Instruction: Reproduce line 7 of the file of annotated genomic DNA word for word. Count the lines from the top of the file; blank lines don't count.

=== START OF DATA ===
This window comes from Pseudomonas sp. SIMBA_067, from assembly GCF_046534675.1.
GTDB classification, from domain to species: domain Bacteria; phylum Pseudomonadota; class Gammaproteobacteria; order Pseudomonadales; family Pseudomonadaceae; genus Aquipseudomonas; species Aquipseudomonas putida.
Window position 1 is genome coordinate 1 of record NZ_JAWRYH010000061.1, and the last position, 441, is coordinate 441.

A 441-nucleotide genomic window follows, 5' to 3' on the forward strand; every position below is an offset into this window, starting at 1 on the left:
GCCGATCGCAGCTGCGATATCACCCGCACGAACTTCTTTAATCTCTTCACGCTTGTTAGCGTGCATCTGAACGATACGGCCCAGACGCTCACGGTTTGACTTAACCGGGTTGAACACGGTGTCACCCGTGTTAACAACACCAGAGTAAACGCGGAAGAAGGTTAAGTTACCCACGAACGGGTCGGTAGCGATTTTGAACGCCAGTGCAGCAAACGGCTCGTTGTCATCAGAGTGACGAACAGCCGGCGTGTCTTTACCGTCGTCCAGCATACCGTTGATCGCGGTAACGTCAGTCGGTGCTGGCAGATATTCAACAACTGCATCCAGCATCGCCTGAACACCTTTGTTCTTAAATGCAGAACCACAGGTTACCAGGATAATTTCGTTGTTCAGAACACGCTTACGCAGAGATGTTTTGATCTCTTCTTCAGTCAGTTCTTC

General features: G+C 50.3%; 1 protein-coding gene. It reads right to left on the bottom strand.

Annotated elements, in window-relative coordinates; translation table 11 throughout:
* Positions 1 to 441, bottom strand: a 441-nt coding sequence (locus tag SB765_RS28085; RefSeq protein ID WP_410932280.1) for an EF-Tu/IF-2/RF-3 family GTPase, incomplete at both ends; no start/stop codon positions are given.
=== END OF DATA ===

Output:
Annotated elements, in window-relative coordinates; translation table 11 throughout: